Financial markets have priced in significant changes to the economic and earnings landscape during the quarter, as shown by total returns. The U.S. Treasury curve shifted higher: the 5-year Treasury yield jumped up 58 bps, the 10-year Treasury yield went up by 68 bps, and the 30-year Treasury yield moved 74 bps higher. Most spread sectors underperformed U.S. Treasuries with the shifting economic conditions.

Despite the quarter’s volatility, we see value being restored across most of the fixed income sectors in which we invest. It is our expectation that supply chains will heal over time and the Fed will be successful in returning inflation to acceptable levels. We continue to watch the economic data to inform our views on the possibility of recession. Our base case is still that any contraction would be mild, but recession risks have risen.

As the markets digest global developments, we continue to believe active sector and issuer selection is critical to take advantage of market volatility as it arises. Our approach to fixed income – the approach we have implemented for over three decades – enables us to scan the bond market for the most attractive investment opportunities and is ideally suited for the current environment.


The Fund (Class I) returned -6.49% in the second quarter versus the Bloomberg U.S. Aggregate Bond Index return of -4.69%.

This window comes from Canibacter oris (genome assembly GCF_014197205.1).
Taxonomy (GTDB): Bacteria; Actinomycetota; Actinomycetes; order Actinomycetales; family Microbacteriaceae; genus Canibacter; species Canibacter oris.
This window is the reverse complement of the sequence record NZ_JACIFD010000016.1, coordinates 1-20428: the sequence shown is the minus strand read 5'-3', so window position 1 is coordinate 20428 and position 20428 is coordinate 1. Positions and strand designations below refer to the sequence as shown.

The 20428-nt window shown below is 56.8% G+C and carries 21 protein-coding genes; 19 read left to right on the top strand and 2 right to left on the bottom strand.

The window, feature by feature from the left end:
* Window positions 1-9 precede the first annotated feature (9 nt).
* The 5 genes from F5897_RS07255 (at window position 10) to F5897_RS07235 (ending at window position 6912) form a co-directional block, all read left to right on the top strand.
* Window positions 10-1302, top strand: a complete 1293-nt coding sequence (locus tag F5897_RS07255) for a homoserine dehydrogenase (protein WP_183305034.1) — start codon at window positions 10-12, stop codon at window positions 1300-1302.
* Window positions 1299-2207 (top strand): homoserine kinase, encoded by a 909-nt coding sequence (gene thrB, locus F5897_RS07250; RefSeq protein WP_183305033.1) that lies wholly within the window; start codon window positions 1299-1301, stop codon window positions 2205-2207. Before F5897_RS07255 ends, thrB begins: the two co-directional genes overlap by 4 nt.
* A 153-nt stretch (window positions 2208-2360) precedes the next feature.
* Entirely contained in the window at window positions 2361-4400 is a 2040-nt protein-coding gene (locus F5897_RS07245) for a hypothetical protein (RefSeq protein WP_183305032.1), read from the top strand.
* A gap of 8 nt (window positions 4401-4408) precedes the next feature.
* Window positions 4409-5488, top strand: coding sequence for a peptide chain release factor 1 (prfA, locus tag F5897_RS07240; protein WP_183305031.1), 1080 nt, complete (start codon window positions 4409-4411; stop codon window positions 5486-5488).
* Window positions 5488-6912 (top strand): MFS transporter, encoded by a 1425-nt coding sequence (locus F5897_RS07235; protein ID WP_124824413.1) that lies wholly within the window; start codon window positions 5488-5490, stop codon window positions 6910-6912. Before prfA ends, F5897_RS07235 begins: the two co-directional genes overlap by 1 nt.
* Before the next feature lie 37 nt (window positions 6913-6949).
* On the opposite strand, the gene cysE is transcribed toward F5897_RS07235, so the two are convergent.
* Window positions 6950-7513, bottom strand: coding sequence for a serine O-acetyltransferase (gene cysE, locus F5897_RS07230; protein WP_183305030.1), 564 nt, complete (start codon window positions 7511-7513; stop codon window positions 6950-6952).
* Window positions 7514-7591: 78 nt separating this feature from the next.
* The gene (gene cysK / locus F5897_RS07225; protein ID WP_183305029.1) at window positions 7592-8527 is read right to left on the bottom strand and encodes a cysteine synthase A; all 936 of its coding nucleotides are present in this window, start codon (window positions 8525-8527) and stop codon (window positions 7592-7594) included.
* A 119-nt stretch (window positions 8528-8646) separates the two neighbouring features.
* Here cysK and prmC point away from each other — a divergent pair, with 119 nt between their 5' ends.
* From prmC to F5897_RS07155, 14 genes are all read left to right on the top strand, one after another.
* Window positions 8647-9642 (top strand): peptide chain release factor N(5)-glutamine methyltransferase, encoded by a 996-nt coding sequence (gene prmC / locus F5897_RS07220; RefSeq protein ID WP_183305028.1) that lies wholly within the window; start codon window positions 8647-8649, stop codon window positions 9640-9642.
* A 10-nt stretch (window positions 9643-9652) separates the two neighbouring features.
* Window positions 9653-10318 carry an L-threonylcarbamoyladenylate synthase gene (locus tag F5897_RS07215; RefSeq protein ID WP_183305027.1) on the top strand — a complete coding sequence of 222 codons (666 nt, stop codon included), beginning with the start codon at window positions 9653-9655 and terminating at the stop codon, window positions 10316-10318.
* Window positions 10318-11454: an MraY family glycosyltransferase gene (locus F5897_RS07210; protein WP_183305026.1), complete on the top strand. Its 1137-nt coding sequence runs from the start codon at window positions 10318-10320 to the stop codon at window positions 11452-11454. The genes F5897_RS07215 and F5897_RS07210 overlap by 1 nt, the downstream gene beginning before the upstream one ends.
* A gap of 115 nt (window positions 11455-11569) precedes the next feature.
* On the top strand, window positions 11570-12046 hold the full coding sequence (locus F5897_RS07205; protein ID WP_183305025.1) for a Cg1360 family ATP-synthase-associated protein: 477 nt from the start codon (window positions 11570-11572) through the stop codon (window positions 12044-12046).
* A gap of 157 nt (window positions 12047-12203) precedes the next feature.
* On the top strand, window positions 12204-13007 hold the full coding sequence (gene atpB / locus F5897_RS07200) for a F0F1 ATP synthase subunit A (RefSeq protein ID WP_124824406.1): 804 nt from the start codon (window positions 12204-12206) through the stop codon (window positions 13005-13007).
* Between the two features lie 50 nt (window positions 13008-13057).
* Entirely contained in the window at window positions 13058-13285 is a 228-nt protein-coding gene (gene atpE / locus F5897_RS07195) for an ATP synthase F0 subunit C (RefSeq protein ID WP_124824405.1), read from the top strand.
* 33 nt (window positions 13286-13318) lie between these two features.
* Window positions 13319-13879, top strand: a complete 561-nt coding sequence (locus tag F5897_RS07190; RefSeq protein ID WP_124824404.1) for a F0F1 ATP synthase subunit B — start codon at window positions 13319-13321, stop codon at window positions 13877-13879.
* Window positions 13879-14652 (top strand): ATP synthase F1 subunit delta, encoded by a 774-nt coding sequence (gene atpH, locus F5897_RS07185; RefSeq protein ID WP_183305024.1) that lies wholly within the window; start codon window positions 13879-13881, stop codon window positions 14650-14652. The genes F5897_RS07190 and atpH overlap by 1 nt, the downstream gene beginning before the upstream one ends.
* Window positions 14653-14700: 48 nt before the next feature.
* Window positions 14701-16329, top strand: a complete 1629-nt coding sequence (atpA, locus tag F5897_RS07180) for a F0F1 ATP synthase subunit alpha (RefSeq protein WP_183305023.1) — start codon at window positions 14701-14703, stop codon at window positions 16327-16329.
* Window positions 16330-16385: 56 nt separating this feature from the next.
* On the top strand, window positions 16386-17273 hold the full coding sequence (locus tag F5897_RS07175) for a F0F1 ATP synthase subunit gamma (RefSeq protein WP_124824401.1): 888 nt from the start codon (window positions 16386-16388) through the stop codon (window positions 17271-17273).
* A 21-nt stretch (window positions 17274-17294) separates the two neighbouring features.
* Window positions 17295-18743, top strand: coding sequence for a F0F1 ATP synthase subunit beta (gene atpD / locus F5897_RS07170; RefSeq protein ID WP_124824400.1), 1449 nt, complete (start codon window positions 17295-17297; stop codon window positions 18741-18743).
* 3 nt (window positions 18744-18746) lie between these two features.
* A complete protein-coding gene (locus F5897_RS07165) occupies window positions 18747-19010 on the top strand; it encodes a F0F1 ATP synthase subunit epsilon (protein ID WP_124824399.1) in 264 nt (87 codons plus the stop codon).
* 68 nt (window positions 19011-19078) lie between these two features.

Allocation to the asset-backed securities (ABS) sector had a positive impact on performance during the quarter. The sector benefited from demand for shorter duration assets and strength in the U.S. consumer. Due to the fundamental backdrop, we remain positive on the U.S. consumer, though recent sentiment is showing signs of weakness. Inflation continues to chip away at purchasing power short term, but real wage growth is a positive, particularly for the lower quintile consumer. Allocation to the high yield bank loan sector had a positive impact on performance. Loans held in relatively well as shorter duration asset classes generally outperformed in the face of persistently high inflation, increasing hawkish rhetoric from the Fed, and rising U.S. Treasury yields. After 17 months of inflows, demand for the asset class turned negative, driven by elevated growth concerns. The net forward calendar remains manageable. The Fund’s allocation to the non-agency residential mortgage-backed securities (RMBS) sector over agency mortgage-backed securities (MBS) had a positive impact on performance during the quarter. We continue to see the tailwinds of limited supply and judiciously offered mortgage credit, and unlike agency MBS, non-agency RMBS offers direct exposure to real estate and mortgage credit. However, record-setting housing values and sharply higher mortgage rates bring about future affordability questions.